NFL combine: Diary from former UA star, brother
February 18, 2009 12:00 am
INDIANAPOLIS — After the long training hours, which came on the heels of a bowl-winning season for the Arizona Wildcats, was the task of preparing for the NFL draft.
The long awaited flight to Indianapolis and the NFL combine is a very therapeutic escape. Some of the largest men on earth are packed tight like sardines on an aircraft where being uncomfortable is an understatement.
On board were top-tier linemen, including my brother, Eben Britton, Baylor's Jason Smith, Cal's Alex Mack, Penn State center A.Q. Shipley and Missouri tight end Chase Coffman.
They were relaxing for a short moment in the clouds. This is it. They are about to attend a three-day, under-the-microscope, meticulous job interview.
Eben, my older brother, has been working nonstop. At Athlete's Performance in Phoenix, he has lived like a monk and an athlete. He wakes up at 6:30 a.m. and finishes the day at around 5 p.m.
In between is weight training, plyometric and explosion drills, sprint work, lineman skills, interview run-throughs, preliminary wonderlic tests and a very specific nutritional routine.
He was told he must sleep at least 10 hours a day. Eat, train, sleep. And breathe.
Eben is ready. At 16 percent body fat, 308 pounds, he has some serious goals. And he WILL accomplish them.
That is what he does.
First to arrive. Last to leave.
Upon arriving in Indianapolis Eben said with a surge of excitement, "I feel like we flew in for a game, I feel as if I am mentally getting ready, and physically, the butterflies are starting to come. I love this, it's what I do."
Most of the top college football players are here.
Eben takes nothing lightly. On the line is millions of dollars that these teams will give the best player they feel fits their needs.
Eben has talked about getting every edge on the competition. "I want the scouts and GMs to have no choice but to choose me as their offensive line pick, and that they know there won't be a player to work harder for their organization than I will."
He has a fierce look in his eye. Most other players around are in sweatsuits and sneakers.
"I'm an athlete, watch me work," is the attitude.
Eben has taken another route. In a collared shirt, clean blue jeans and dress shoes, his face is cleanly shaven, his hair freshly cut. Eben knows that at any moment, he could run into the general manager who could change the course of his life.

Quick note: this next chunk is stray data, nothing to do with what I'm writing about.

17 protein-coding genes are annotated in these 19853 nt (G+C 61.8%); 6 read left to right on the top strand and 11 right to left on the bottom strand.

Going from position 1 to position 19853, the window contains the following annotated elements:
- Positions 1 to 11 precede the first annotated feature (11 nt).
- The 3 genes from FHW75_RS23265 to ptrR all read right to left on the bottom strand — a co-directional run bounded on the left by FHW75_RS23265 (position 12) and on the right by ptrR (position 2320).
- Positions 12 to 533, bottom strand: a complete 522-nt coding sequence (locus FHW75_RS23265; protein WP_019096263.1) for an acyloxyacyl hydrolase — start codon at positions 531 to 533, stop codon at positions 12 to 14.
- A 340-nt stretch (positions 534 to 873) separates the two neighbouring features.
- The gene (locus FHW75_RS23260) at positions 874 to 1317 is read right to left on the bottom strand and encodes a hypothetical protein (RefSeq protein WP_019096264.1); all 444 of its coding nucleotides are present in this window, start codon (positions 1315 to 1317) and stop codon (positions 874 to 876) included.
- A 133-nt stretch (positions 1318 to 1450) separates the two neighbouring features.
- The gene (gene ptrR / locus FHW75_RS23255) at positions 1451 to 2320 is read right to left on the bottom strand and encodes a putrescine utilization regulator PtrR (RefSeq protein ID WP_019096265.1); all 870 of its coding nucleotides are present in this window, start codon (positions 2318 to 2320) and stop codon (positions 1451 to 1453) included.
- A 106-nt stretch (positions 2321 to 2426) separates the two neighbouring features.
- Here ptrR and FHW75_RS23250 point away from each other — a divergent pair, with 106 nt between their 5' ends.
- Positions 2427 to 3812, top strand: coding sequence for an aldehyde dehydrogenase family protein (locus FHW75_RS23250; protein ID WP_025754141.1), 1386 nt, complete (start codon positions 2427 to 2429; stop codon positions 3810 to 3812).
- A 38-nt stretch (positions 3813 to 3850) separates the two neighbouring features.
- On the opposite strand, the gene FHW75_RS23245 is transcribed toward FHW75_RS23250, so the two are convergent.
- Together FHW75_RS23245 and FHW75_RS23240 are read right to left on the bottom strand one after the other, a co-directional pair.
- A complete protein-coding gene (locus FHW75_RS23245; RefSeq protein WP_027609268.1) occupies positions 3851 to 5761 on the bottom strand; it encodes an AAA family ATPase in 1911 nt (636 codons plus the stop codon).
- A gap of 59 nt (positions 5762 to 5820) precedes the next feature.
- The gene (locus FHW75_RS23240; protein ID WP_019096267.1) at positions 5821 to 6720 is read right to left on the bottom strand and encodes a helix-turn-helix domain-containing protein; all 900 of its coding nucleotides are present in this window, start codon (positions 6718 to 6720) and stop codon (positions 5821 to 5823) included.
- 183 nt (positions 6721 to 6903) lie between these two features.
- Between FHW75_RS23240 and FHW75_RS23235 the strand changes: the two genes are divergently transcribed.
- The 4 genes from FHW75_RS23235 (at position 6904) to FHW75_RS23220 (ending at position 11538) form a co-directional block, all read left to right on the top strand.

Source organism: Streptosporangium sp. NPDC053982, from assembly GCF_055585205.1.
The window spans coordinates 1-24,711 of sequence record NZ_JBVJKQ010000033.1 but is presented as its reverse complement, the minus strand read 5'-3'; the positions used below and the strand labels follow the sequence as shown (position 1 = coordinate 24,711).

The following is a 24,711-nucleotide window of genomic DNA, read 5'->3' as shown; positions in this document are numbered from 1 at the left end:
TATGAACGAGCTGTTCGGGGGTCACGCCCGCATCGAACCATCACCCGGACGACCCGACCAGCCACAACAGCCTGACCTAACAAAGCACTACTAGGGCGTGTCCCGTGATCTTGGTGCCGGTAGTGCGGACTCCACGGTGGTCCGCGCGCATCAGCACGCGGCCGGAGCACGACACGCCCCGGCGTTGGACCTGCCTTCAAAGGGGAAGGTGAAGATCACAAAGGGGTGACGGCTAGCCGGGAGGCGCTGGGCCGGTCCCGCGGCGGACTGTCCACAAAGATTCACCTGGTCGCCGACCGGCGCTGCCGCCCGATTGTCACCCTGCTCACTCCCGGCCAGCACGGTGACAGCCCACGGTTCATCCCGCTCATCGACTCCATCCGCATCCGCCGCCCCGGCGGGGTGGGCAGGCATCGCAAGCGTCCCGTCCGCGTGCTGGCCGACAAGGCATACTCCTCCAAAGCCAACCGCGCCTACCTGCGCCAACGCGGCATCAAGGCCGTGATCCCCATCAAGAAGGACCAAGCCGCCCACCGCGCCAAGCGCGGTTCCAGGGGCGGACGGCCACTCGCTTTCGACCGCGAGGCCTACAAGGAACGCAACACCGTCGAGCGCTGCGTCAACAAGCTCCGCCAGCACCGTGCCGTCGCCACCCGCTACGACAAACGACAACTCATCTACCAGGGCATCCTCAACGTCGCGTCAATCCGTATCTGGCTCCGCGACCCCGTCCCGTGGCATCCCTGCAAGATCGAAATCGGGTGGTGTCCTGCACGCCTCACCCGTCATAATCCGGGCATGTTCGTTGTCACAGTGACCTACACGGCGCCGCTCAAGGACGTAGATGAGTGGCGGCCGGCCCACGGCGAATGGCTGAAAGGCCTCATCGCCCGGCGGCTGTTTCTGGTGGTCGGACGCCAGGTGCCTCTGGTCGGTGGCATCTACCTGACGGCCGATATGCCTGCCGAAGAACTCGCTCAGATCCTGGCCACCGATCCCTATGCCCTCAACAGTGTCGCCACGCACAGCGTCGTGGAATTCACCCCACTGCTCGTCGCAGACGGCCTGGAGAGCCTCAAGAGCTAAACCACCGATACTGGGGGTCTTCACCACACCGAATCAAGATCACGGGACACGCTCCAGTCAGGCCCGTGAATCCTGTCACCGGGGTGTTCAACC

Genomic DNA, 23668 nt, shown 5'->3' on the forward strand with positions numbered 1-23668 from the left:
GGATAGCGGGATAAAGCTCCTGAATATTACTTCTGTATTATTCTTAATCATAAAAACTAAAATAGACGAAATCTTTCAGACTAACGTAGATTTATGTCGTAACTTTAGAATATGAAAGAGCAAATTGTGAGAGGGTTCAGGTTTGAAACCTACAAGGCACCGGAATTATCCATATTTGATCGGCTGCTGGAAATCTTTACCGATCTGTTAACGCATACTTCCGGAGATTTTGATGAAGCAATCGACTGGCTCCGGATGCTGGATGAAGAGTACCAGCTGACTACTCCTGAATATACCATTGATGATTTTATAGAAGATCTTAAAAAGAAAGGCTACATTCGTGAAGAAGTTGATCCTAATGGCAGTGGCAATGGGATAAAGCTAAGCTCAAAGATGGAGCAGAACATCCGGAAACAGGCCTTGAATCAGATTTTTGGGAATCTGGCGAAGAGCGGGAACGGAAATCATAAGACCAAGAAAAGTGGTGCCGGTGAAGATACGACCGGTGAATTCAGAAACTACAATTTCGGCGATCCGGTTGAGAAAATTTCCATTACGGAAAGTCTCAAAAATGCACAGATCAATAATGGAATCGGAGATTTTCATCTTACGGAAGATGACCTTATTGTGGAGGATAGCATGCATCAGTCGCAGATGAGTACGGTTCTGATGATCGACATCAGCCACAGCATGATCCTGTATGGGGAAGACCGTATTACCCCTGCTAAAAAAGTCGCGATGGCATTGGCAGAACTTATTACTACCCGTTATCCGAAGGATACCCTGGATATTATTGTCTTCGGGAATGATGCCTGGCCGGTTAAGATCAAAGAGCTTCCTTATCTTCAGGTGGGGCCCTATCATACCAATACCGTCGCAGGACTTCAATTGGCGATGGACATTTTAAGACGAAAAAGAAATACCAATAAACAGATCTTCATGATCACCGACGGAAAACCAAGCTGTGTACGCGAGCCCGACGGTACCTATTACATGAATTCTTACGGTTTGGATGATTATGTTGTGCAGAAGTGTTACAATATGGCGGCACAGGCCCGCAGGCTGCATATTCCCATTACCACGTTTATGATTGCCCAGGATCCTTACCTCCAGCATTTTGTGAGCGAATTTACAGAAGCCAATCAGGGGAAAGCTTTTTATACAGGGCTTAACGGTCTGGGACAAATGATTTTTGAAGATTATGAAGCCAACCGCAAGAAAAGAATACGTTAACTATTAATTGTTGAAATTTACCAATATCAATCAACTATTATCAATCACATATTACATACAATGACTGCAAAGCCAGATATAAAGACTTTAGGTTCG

The nerves are very high. Everything counts. Manners, remembering names, not just how many reps at 225 pounds. The combine is not only football, it is the interview of life.
They say the average Harvard graduate earns a salary around $250,000. That is a small percentage of what some of these athletes are looking at making for their first job.
You could be projected as first pick here, or 101st, what matters is what you bring right here, right now. There is no hype, no mock drafts, nobody cares about those.
"I look at this like every track meet, every game I've competed in. Except the stakes are so much higher. I'm humbled by the opportunity to be here with all of these guys and to have the chance to compete against them," Eben said as he looked around at some of the top names in football while they claim their luggage at the airport.
"As the famous coach John Wooden once said, we all put our socks on the same way in the morning. But how have you prepared? Are you ready? I belong here, this is what I've worked so hard for."
As we stepped off the plane, it's all business. Eben looks like a man on a mission.
Looking around, it's not hard to recognize faces of stars of the college ranks.
The whispers grow a little bit louder about who's who. The nods happen. Competition begins. They are on the field already, even at the airport.
Eben is one of those guys who makes real friends. But this is business. Buddies off the field, but when the helmet goes on, game on.
The players were picked up and taken to their hotel across the street from Lucas Oil Stadium, where the combine takes place and the Colts play. They spend the night with not much to do except perhaps sign autographs, contemplate the next day and what is ahead in the journey to the NFL.
As the NFL combine gets underway in Indianapolis this week, we'll follow the "job fair" with Gus Britton, an actor, writer, filmmaker and brother of former UA offensive tackle Eben Britton. Eben, a 21-year-old native of Burbank, Calif., is attending the combine. His brother is working on a documentary about the transition from college football to the NFL. Gus will document the combine for the Star all week.